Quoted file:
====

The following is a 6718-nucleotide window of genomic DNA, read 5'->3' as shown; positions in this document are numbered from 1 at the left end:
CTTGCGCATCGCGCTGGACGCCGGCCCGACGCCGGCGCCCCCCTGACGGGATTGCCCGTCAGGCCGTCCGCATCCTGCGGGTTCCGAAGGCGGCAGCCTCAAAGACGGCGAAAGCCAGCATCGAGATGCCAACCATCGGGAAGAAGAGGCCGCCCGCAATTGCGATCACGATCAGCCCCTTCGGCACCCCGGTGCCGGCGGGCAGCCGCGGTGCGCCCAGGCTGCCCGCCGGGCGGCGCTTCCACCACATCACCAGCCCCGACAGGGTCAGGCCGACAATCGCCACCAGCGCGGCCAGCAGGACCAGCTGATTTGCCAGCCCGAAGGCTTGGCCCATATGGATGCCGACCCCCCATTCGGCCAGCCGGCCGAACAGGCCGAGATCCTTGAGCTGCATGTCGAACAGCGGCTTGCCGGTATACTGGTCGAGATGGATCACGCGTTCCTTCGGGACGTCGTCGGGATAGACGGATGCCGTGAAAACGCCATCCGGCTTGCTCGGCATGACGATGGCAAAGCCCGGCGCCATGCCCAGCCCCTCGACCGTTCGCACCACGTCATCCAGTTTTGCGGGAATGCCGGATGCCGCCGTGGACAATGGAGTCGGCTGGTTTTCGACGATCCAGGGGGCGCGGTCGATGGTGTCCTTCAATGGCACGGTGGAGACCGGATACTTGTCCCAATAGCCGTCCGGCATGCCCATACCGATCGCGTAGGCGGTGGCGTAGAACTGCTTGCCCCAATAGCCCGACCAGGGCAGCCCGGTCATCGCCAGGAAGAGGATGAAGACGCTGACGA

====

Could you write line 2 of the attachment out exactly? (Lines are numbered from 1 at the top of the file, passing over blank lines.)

CTTGCGCATCGCGCTGGACGCCGGCCCGACGCCGGCGCCCCCCTGACGGGATTGCCCGTCAGGCCGTCCGCATCCTGCGGGTTCCGAAGGCGGCAGCCTCAAAGACGGCGAAAGCCAGCATCGAGATGCCAACCATCGGGAAGAAGAGGCCGCCCGCAATTGCGATCACGATCAGCCCCTTCGGCACCCCGGTGCCGGCGGGCAGCCGCGGTGCGCCCAGGCTGCCCGCCGGGCGGCGCTTCCACCACATCACCAGCCCCGACAGGGTCAGGCCGACAATCGCCACCAGCGCGGCCAGCAGGACCAGCTGATTTGCCAGCCCGAAGGCTTGGCCCATATGGATGCCGACCCCCCATTCGGCCAGCCGGCCGAACAGGCCGAGATCCTTGAGCTGCATGTCGAACAGCGGCTTGCCGGTATACTGGTCGAGATGGATCACGCGTTCCTTCGGGACGTCGTCGGGATAGACGGATGCCGTGAAAACGCCATCCGGCTTGCTCGGCATGACGATGGCAAAGCCCGGCGCCATGCCCAGCCCCTCGACCGTTCGCACCACGTCATCCAGTTTTGCGGGAATGCCGGATGCCGCCGTGGACAATGGAGTCGGCTGGTTTTCGACGATCCAGGGGGCGCGGTCGATGGTGTCCTTCAATGGCACGGTGGAGACCGGATACTTGTCCCAATAGCCGTCCGGCATGCCCATACCGATCGCGTAGGCGGTGGCGTAGAACTGCTTGCCCCAATAGCCCGACCAGGGCAGCCCGGTCATCGCCAGGAAGAGGATGAAGACGCTGACGA